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Gryll Grange   By: (1785-1866)

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By Thomas Love Peacock

[Illustration: Minuet de la Cour 009 177]

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Gryll Grange , the last and mellowest fruit from Peacock's tree, was, like most mellow fruit, not matured hastily. In saying this I do not refer to the long period exactly a generation in the conventional sense which intervened between Crotchet Castle of 1831 and this of 1861. For we know as a matter of fact, from the preface to the 1856 edition of Melincourt , that Peacock was planning Gryll Grange at a time considerably nearer to, but still some years from, its actual publication.

There might perhaps have been room for fear lest such a proceeding, on the part of a man of seventy five who was living in retirement, should result in an ill digested mass of detail, tempered or rather distempered by the grumbling of old age, and exhibiting the marks of failing powers. No anticipation could have been more happily falsified. The advance in good temper of Gryll Grange , even upon Crotchet Castle itself, is denied by no one. The book, though long for its author, is not in the least overloaded; and no signs of failure have ever been detected in it except by those who upbraid the still further severance between the line of Peacock's thought and the line of what is vulgarly accounted 'progress,' and who almost openly impute decay to powers no longer used on their side but against them. The only plausible pretext for this insinuation is that very advance in mildness and mellowness which has been noted that comparative absence of the sharper and cruder strokes of the earlier work. But since the wit is as bright as ever, though less hard, it seems unreasonable to impute as a defect what, but for very obvious reasons, would be admitted as an improvement.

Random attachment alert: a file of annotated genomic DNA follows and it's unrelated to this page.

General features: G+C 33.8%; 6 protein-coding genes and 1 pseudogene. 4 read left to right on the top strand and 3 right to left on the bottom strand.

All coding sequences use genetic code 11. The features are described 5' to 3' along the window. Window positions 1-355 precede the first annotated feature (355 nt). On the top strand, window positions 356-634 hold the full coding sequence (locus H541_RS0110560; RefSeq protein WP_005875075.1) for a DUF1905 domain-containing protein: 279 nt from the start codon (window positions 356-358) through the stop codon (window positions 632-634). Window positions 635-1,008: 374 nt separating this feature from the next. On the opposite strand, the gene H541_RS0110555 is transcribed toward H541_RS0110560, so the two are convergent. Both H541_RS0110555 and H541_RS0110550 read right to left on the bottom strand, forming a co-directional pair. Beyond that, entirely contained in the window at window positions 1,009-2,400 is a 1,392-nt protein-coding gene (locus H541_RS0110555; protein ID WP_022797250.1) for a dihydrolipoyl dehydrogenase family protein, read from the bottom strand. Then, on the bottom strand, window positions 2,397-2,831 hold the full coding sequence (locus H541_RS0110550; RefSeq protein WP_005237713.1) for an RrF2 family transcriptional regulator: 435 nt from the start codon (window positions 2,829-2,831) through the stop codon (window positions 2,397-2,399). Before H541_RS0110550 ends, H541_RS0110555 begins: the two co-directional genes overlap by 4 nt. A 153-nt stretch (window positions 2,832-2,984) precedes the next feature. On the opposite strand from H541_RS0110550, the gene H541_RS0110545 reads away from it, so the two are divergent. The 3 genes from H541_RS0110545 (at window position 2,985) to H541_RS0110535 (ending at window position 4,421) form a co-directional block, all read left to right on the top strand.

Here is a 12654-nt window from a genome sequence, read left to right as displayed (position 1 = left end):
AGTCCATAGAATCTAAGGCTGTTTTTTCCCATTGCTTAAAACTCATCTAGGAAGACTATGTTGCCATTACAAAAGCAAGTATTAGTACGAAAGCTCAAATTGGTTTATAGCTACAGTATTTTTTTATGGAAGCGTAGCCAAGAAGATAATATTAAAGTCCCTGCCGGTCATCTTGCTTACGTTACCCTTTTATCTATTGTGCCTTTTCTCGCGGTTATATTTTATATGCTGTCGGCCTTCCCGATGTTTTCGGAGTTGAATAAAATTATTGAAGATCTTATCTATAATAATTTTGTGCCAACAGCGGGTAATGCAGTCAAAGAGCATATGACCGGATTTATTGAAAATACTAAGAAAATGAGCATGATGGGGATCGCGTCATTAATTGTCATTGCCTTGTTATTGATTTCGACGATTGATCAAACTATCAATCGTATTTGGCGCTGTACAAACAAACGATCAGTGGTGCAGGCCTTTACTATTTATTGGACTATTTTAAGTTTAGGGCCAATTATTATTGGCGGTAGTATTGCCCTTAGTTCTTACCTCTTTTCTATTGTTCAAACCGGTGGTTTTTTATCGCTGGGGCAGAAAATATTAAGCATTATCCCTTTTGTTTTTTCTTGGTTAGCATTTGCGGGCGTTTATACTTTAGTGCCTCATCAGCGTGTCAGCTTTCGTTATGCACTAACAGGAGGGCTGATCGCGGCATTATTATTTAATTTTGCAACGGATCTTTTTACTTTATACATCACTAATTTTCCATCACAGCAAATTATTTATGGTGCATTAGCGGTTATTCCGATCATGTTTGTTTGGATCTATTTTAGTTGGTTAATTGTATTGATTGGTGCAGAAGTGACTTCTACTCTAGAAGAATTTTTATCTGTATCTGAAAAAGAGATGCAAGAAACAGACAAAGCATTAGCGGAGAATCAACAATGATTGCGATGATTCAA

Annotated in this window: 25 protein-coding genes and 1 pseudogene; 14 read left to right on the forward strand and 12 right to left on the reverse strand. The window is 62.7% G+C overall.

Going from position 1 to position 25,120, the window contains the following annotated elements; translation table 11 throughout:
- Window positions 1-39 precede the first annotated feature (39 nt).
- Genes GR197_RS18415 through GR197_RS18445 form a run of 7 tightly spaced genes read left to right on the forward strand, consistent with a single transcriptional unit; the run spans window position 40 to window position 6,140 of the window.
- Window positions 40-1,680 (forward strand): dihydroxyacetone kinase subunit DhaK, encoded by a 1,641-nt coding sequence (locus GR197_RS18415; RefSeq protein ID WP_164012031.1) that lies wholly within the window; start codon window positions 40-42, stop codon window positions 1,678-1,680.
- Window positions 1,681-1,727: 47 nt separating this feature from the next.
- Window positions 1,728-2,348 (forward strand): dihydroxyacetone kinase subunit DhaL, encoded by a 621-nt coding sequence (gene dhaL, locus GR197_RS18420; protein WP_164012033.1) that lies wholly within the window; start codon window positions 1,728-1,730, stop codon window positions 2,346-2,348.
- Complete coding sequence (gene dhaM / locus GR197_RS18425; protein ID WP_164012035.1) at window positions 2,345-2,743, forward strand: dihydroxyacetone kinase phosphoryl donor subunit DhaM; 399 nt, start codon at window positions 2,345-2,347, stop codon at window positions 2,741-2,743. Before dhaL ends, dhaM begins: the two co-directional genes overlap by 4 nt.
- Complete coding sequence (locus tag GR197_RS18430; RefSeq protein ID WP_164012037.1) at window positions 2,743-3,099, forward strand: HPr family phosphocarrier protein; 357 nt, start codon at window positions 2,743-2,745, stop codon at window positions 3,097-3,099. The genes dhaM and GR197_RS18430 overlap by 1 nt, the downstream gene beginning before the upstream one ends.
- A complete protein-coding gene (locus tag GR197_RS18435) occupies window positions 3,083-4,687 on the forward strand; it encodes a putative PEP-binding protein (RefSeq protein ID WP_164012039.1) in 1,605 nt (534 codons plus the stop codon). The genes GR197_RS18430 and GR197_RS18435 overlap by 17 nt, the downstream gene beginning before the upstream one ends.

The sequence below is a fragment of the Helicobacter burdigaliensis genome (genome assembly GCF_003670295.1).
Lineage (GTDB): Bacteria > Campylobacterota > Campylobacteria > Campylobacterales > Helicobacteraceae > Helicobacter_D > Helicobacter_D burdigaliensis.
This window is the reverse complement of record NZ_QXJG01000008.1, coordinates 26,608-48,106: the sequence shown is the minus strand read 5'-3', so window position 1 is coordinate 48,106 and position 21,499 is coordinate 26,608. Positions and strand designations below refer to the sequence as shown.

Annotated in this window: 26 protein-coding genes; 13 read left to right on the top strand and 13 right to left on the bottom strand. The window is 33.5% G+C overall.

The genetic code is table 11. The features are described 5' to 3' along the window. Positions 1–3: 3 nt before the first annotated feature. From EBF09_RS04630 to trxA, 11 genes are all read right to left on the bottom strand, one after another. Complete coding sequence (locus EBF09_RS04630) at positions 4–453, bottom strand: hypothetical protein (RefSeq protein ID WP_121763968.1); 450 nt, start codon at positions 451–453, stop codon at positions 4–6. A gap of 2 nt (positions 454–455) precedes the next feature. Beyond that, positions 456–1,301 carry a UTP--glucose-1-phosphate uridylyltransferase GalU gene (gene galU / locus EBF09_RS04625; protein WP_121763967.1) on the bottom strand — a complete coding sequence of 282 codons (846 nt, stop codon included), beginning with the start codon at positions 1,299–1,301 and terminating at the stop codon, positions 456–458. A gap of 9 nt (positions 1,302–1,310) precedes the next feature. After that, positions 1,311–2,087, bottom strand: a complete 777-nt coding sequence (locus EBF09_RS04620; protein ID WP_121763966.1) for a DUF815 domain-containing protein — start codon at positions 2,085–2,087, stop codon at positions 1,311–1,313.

Except Brougham, who still comes in for some severe language, no one of Peacock's old favourite abominations undergoes personal chastisement. On the contrary, indirect but pretty distinct apology is tendered to Wordsworth, Southey, and Coleridge by appreciative citation of their work. Even among the general victims, Scotchmen and political economists have a still more direct olive branch extended to them by the introduction of the personage of Mr. MacBorrowdale: there is no more blasphemy of Scott: and I do not at the present moment remember any very distinct slaps at paper money. Peace had been made long ago with the Church of England, through the powerful medium of Dr. Folliott; but it is ratified and cemented anew here not merely by the presentation of Dr. Opimian, but (in rather an odd fashion perhaps) by the trait of Falconer's devotion to St. Catharine. So also, as the fair hand of Lady Clarinda, despite some hard knocks administered to her father and brother, had beckoned Peacock away from his cut and dried satire of the aristocracy, so now Lord Curryfin exhibits a further stage of reconciliation. In short, all those elements of society to which very young men, not wanting either in brains or heart, often take crude and fanciful objection, had by this time approved themselves (as they always do, with the rarest exceptions, to les âmes bien nées) at worst graceful if unnecessary ornaments to life, at best valuable to the social fabric as solid and all but indispensable buttresses of it.

In all these 'reconciliations and forgivenesses of injuries,' however, it is very important to observe that there is no mawkishness; and, whatever may have been sometimes thought and said, there is no 'ratting in the real sense. As must be obvious to any attentive reader of the novels, and as has been pointed out once or twice before in these introductions, Peacock had at no time been anything like an enrolled, much less a convinced, member of the Radical or any party. He may have been a Republican in his youth, though for my part I should like more trustworthy evidence for it than that of Thomas Jefferson Hogg, a very clever but a distinctly unscrupulous person... Continue reading book >>

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